No Firefox that’s a bad Firefox! You don’t eat all the RAM! #SuchMonday #SuchCoffee
How I Get Things Done
I now have a checkbox on my add new post screen which lets me choose whether or not to send posts to Jetpack subscribers, which means I get to have the best of both worlds. Thanks for that filter, Jetpackers.
Anyone who has ever used GitHub with a screen reader knows how painful it can be. This makes contributing to, or even reporting bugs to, projects hosted on the service difficult, and there are a lot of those projects that are large and popular and that could definitely use the help when it comes to their accessibility issues.
Luckily, as long as you’re using Firefox or Chrome, (sorry Internet Explorer users, no help for you), There’s a solution for this problem.
Greasemonkey,(and its Chrome equivalent, Tampermonkey), allows you to run user-created scripts in your browser so that you can change the way a website behaves. This includes making it more accessible.
[Tweet “Greasemonkey is like Smart Web except you don’t have to pay for an SMA to get access.”]
Wait, are you saying website creators don’t have to make their sites accessible?
Absolutely not. What I am saying is that when you have no control over whether or not a website like GitHub is accessible, and you have no choice but to use said website, Greasemonkey is the next best option.
To install Greasemonkey, navigate to the tools menu by pressing alt+t. Then, arrow down to addons. Alternatively, you can press ctrl+shift+a to open the addons manager. Next,tab to the list view and make sure “get add-ons” is selected. After this,tab to the edit field type “Greasemonkey” in the field and press enter.
Once you press enter, you can either tab to the list of add-ons and select the one you want to install, or tab through the sort buttons and sort the results accordingly. Once you’re in the list of add-ons, arrow to the one you want to install and then tab to the “install” button and press enter or space.
You’ll need to restart Firefox for the Greasemonkey add-on to take effect. You can restart when prompted or restart later.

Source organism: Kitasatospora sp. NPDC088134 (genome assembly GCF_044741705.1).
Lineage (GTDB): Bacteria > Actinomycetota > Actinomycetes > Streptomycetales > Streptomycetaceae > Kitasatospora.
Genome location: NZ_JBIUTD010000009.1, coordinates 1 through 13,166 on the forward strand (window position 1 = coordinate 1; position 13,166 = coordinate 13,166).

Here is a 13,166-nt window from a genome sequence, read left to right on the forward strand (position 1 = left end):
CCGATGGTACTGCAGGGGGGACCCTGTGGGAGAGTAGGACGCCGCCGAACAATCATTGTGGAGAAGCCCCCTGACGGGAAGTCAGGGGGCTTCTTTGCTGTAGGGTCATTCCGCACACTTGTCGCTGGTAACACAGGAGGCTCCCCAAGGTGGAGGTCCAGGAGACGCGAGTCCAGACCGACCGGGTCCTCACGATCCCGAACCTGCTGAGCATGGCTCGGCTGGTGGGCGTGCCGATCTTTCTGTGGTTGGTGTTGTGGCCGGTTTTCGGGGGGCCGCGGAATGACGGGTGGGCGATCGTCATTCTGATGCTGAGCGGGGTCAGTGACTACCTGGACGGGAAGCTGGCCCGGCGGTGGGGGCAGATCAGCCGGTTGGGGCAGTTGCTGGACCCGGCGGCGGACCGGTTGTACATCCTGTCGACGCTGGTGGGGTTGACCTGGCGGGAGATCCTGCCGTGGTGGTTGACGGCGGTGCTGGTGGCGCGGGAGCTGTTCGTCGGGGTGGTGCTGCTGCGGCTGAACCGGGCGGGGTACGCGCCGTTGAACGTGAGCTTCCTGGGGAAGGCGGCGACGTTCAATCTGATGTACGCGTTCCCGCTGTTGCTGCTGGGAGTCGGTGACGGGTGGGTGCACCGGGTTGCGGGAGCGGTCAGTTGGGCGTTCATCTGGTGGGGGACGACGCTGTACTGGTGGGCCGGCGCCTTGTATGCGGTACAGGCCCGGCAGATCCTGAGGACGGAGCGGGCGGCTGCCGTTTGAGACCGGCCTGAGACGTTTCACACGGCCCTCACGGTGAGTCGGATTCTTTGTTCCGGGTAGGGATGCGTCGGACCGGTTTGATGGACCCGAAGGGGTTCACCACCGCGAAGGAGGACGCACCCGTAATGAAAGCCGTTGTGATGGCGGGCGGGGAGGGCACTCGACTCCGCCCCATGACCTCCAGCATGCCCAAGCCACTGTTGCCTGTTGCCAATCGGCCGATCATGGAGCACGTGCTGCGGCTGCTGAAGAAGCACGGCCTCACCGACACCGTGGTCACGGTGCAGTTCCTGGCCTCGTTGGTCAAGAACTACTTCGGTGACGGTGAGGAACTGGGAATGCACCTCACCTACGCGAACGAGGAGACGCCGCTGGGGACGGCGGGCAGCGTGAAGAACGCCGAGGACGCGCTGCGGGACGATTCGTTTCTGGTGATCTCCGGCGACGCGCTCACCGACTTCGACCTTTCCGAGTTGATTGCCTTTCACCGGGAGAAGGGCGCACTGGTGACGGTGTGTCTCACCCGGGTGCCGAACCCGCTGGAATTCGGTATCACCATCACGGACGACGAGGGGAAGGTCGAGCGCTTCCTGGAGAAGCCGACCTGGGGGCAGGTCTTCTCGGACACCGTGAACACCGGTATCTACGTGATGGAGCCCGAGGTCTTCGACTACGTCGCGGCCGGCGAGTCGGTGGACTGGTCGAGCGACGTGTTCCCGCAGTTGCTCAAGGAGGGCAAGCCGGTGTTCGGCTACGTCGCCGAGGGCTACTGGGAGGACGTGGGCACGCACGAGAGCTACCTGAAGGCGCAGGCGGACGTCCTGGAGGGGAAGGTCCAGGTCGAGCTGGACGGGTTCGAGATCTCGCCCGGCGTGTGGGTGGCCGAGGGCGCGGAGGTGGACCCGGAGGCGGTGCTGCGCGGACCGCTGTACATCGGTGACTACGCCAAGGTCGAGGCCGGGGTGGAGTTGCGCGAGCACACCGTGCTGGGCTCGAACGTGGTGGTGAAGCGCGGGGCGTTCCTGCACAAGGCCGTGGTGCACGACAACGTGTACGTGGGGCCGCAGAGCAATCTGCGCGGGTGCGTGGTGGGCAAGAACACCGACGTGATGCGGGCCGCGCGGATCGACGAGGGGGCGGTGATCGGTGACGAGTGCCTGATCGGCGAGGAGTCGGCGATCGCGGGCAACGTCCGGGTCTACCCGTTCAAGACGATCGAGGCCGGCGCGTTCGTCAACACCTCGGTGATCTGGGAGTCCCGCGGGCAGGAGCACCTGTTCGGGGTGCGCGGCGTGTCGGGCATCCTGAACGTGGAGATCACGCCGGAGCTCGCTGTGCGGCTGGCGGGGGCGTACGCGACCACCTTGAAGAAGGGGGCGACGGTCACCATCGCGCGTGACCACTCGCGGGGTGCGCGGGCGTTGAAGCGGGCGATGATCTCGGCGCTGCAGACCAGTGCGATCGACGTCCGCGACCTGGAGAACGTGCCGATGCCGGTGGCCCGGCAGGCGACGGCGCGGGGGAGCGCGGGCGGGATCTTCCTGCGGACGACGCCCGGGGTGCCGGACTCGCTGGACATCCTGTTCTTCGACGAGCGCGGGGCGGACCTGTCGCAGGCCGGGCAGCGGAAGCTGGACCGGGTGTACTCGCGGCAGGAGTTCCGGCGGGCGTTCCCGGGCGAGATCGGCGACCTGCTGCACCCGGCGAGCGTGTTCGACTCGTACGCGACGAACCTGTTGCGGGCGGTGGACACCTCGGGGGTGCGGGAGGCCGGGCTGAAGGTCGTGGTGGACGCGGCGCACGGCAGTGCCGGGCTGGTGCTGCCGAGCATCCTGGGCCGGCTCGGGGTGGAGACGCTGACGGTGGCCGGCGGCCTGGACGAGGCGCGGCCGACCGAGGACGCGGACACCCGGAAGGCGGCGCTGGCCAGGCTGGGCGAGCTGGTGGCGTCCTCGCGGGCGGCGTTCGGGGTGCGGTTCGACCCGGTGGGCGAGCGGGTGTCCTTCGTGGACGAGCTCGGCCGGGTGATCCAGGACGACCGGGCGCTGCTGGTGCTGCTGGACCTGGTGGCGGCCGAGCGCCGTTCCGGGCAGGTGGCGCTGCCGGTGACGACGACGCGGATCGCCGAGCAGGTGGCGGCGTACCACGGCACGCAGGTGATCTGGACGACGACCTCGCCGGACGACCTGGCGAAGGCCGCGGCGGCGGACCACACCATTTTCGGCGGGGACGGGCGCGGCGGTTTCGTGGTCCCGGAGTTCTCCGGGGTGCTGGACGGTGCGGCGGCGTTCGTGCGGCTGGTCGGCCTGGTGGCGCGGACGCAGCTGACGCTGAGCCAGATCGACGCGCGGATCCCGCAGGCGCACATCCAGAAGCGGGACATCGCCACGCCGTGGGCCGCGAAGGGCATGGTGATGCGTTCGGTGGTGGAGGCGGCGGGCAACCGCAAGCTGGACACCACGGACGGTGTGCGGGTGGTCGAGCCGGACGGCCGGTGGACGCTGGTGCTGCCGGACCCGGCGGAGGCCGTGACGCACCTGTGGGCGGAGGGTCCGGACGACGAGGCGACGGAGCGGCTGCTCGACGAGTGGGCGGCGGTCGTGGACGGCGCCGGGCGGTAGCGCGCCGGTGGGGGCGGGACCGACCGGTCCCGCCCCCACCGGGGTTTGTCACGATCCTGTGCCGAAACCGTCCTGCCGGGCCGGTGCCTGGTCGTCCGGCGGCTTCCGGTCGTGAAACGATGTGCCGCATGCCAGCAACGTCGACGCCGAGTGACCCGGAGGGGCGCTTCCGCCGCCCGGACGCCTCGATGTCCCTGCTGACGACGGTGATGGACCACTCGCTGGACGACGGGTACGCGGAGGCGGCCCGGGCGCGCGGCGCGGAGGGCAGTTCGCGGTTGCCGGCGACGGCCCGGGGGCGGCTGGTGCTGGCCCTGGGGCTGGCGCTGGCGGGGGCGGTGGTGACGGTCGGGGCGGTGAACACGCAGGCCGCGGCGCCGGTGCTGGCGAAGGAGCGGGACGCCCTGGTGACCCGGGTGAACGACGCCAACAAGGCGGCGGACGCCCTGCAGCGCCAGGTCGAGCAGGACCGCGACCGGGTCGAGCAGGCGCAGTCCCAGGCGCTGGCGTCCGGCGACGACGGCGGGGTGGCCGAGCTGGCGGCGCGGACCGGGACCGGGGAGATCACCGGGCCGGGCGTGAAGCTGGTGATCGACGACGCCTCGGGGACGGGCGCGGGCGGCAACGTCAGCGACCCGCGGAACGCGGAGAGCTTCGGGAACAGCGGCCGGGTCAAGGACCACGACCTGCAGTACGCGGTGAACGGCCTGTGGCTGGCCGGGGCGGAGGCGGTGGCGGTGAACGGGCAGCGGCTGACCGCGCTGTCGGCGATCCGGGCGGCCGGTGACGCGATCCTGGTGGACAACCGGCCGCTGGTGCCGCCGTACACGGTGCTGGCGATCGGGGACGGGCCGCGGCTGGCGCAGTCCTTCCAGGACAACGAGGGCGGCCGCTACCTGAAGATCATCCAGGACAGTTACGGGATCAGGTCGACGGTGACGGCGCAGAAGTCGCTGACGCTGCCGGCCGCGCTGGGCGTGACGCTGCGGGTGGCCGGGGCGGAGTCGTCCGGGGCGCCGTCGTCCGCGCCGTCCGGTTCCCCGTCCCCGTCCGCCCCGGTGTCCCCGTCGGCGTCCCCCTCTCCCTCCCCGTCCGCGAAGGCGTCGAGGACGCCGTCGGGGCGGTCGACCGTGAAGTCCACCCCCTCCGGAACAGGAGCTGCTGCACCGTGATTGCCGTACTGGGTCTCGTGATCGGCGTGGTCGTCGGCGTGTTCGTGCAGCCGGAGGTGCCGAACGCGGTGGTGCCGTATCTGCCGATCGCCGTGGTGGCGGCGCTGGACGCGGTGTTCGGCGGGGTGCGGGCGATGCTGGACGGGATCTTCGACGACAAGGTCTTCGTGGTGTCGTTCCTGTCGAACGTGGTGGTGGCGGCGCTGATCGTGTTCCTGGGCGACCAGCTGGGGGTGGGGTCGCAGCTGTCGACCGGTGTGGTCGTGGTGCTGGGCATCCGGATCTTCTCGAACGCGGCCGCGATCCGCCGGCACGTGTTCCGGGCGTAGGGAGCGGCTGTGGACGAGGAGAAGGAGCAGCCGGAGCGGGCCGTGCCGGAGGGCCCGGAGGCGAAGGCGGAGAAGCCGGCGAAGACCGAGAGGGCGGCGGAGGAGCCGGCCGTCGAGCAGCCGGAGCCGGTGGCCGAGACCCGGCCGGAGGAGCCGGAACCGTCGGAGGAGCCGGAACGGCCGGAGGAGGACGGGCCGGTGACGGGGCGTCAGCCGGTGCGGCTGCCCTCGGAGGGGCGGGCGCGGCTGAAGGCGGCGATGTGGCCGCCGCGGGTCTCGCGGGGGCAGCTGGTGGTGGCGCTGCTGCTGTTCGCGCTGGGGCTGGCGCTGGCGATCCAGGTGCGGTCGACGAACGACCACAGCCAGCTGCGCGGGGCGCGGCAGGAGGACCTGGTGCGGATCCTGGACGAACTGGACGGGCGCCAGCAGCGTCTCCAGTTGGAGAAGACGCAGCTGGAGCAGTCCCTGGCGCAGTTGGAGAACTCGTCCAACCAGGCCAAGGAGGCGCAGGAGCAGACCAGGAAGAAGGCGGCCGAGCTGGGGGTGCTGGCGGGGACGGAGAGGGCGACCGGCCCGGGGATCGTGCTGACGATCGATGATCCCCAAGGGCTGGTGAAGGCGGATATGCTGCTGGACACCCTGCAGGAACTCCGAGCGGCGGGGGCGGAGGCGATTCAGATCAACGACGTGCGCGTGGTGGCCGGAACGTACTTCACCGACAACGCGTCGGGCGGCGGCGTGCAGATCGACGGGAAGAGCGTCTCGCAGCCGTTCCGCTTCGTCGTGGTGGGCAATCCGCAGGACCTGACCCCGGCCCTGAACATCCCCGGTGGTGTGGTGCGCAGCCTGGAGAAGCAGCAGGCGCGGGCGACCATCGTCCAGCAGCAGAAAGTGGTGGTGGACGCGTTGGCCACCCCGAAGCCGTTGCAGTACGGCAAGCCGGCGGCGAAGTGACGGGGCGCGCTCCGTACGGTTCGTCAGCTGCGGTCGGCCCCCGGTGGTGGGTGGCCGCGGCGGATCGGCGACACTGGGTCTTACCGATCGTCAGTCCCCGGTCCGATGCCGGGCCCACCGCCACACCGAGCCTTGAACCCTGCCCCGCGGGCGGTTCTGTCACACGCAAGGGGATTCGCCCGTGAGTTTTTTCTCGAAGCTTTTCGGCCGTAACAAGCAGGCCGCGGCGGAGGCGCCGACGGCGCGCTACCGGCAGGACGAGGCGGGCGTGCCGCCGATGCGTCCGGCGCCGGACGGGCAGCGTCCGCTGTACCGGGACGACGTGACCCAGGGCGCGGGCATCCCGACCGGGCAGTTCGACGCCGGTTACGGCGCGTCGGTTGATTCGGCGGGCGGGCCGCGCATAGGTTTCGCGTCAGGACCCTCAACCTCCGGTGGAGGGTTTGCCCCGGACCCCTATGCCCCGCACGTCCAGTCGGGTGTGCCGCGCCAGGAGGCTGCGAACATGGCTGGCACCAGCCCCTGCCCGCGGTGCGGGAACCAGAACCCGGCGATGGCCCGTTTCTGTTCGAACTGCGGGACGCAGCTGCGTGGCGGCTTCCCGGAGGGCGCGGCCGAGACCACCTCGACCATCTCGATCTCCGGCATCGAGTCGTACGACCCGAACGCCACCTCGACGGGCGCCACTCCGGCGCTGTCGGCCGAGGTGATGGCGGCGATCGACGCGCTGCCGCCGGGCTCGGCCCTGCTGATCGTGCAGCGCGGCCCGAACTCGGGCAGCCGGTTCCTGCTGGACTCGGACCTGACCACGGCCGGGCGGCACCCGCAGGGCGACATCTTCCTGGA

Make GitHub more accessible
Once you’ve installed Greasemonkey, install the Greasemonkey script for GitHub by Jamie Teh of NVDA fame. As long as you have Greasemonkey installed, you can press enter on the link to the GitHub repository and Greasemonkey will happily install it. It will ask you if you’re sure, warn you about how user scripts can do bad things, but this one’s fine so go ahead and install it.
The GitHub site is magically a lot less painful
Once you have this script installed, the GitHub website becomes a lot easier to use with a screen reader. This is a tool you definitely have to have in your toolkit if you’re doing anything with GitHub, regardless of whether or not you’re using it to host your own repositories. If it makes your life easier, consider
I was browsing through Twitter, and came upon an article I thought might be interesting and thought-provoking reading. Ironically, it’s an article about the moral failure of the computer science community. So I open the page, and I’m reminded of why I have no sympathy for, nor can I empathize much with, online advertisers.
It comes down to the fact that almost all of you aggressively scrolljack.
This goes for ads, as well as those trendy newsletter sign-ups that steal cursor focus away from the content you’re promoting and drop it in your sign-up form or advertisement, like I’m suddenly going to want to stop what I’m doing and do what you want me to do: Buy whatever you’re advertising or sign up for your newsletter.
In order to get back to what I was doing in the first place, (reading your content), I have to resort to the following process.
- Open the page, press “H” to jump to the headline. Maybe read a couple of lines.
- Page refreshes, or some other scrolljacking event happens. Get dropped back to the top of the page.
- Press ctrl+f to bring up the find dialog.
- Think of a word or phrase which hasn’t occurred multiple times within the content, in order to hit my target on the first shot, and beat the next page refresh or scrolljack.
- Read the next couple lines.
- Repeat steps 1 through 5 until I either get to the end of the content, or, depending on how long the content is, quit at some point because I’m tired of repeating myself and I’m frustrated and don’t want to fight with the keyboard, the screen reader, and the browser any longer.
I might be able to empathize with online advertisers if I weren’t trading my own sanity in the process.